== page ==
Mertie 'Blalock' were the; features of ;
the-game. f. -Jt. -.Hi .
The inability of Ocala's forwards . to
makevgoals was. the cause of Ocala's
defeat, -for the ' teams were well
matched and the game was lively to
the end.
' TheTBCOret Orlando; 30; Ocala; 6.
(The Kne-ups were: . , . , , " ;
Orlando Forwards, Ann, Taylor,
Elizabeth Robinson; centers, Annie
Bruce, Sarahs Davis; guards, Hen Henrietta
rietta Henrietta Rock,. Frances Rock
' Ocala-r-Forwards,, Loureen Spencer,
Ella Mae Rivers; centers, , Kathleen
Leitneiy Louise Spencer; guards, Ruth
Simmons, Mertie Blalock. , ,
; ' After the game in Sanford the San Sanford
ford Sanford girls entertained at a .dance at
the? Hotel Cams in honor of the
Ocaiagirls. , Music was furnished by
an orchestra and the dance was full
of "pep," Those girls , who did not
dance had a good time for ,the. San Sanford
ford Sanford girls were lovely, hostesses.
In-- Orlando both teams were en entertained
tertained entertained at a dance at, the home of
Mr. and Mrs. Leroy Giles. , Music was
furnished by a ,Victrola and: punch
was served throughout the evening.,
OCALA HIGH SCHOOL : V"
ORCHESTRA ORGANIZED
Last Wednesday night a jolly
bunch of young people met at Sid Sidney
ney Sidney Perry's home and organized a
music club. The -object of this' club is
to' prepare music-for. the high school,
to broaden our knowledge f music,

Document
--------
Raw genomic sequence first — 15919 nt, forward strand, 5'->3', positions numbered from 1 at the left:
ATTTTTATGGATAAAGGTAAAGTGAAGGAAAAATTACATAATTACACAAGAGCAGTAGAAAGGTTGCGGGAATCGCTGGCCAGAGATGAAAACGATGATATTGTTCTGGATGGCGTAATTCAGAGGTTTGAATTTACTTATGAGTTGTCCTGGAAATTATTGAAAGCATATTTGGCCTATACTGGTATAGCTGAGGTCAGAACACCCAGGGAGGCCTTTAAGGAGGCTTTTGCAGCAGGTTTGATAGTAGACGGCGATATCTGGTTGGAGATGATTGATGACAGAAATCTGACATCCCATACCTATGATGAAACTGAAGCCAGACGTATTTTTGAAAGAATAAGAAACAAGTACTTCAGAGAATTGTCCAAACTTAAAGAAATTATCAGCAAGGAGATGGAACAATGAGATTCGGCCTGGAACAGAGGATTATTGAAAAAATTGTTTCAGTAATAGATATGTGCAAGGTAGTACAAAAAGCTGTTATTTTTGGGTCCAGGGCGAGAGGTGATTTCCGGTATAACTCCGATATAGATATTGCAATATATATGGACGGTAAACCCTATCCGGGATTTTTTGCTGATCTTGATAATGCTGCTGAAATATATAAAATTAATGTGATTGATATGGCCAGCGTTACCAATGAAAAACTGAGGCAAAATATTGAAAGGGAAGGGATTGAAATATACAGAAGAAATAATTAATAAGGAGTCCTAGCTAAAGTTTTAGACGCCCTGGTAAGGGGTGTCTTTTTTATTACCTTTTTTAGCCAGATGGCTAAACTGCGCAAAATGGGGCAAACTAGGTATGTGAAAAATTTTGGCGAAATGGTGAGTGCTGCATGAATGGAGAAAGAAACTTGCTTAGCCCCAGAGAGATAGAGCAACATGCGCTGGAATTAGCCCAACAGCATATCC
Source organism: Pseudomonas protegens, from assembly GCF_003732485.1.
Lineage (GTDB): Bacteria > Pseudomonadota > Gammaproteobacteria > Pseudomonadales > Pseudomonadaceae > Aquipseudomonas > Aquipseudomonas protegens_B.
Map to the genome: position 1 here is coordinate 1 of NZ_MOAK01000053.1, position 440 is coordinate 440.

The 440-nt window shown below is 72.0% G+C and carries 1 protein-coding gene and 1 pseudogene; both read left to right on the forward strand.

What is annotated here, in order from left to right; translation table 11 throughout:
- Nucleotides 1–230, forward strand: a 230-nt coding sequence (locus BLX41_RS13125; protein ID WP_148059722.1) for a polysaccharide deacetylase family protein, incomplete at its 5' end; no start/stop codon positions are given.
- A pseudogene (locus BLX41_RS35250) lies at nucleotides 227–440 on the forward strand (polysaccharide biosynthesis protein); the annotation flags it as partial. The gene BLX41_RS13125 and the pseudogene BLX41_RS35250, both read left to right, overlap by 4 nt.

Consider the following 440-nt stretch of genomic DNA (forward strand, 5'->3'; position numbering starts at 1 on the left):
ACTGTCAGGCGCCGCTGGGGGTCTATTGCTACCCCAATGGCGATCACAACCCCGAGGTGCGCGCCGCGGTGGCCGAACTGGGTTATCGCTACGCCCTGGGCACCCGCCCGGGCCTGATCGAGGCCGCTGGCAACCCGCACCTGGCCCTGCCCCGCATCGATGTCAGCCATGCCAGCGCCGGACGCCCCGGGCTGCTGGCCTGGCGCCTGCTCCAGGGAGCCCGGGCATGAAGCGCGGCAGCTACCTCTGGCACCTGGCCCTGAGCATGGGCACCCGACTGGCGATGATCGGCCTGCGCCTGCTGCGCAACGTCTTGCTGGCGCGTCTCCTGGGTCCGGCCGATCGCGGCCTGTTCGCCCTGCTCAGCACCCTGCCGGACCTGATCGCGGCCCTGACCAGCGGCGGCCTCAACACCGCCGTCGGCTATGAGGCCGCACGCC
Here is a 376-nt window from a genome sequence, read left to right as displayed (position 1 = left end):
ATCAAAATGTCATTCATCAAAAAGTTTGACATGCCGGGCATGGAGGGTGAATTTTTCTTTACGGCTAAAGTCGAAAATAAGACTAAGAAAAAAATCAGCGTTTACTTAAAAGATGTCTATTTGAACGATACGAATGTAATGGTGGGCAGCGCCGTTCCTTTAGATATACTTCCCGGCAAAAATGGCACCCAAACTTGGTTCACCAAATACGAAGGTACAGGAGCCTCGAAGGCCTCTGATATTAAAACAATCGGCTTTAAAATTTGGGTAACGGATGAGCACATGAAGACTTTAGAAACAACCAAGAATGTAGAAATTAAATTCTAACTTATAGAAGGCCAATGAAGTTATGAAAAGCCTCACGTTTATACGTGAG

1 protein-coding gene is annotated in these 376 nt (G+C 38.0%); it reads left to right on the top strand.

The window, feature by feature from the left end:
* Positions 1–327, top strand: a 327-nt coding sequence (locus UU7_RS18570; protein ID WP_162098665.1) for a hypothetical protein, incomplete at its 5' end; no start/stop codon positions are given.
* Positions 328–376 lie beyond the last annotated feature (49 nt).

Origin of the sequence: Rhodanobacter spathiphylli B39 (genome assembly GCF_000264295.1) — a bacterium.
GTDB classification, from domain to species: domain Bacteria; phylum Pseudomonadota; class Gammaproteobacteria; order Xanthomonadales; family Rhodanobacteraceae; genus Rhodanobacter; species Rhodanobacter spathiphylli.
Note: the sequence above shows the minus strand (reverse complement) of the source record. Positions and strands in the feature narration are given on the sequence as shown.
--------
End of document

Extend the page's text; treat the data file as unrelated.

to make ourselves , happy and have a
good time, but yet work. We are very
enthusiastic over our work and hope
the orchestra will add some "atmos "atmosphere"
phere" "atmosphere" to the West Coast School Meet
in Dade City, March .1. and 2.
.The members -of this - club are;
Miriam Connor, piano; Margaret Lit Little,
tle, Little, mandolin; Sidney Perry, Lyndal
Mathews and Cevie Roberts, first vio violin;
lin; violin; Ann Benton Fuller and Nat Mayo,
second violin; Dovie Gates, French
alto;- Bessie ' Marshall, trombone;
Mabel Akin, clarinet; Francis Tal Tal-bott,
bott, Tal-bott, cornet; Charles Carnahan, pic piccolo.
colo. piccolo. - '
RED CROSS PLAY
MRS. BRIGGS OF THE POULTRY
YARD
Characters
Mrs. Briggs, (A woman of busi business),
ness), business), Mrs. Alice Van Davis.
Mrs. Briggs' family: Ralf, D. Niel
Ferguson ; Jimmie, ' Wellie Meffert;
Alvira, -Miss, Lucile Gissendaner;
Melissa, Miss Catherine Strunk."
Silas Green, (A near relation), J.
J. Gerig. - 'i.,'- '' 1 -
.Mr, Lee, (A wealthy neighbor), D.
B. Mayo.
- Virginia Lee, (Mr. Lee's daughter),
Miss Beatrice Boney.
v Daisy Thornton, (A friend of Misi.
Lee),. Miss Pearl Fausett.
Mrs. O'Connor," (With no liking for
goats), Miss Carolina. Borden.
Mandy. Bates, (Whose tongue wili
stumble), Miss Alice .Bullock.
The curtain' goes up' promptly at
8:30. " Don't forget the date, Thurs Thursday,
day, Thursday, Feb.. 14th, Temple theater.
The seventh grade has three injur injured
ed injured girls in its room: Clifton Sexton
has a broken arm, Mildred Crosby has
a severe wound in her hand and Cor Cornelia
nelia Cornelia Dozier has a broken finger. AH
are doing well but Clifton.
$1 free for best "ad." submitted ,by
student. Option to accept or reject
any or all "ads." Fishel's Myfavrit
Store. 1-31-tf

Miltiuzxv
Always to be found at

Oc&la House Block
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1NAU

t Me deice&iJi sw feint

ICDOHTIIRvT A IT 'TIP

PROPERLY WRITTEN POUCIES PAY

INSURANCE AGENCY

ESTABLISHED 1885

Fire, Life, Accident, Bond, Burglary and Plate Glass
ROOMS 24, 25 AND 26 HOLDER BLOCK

OCALA
" " - w - - - - m ' m -
ulm ! ! -.
BLALOCK

IVULGANI

GOODRICH TIRES AI1D TUBES
Gasoline, Oils and Accessories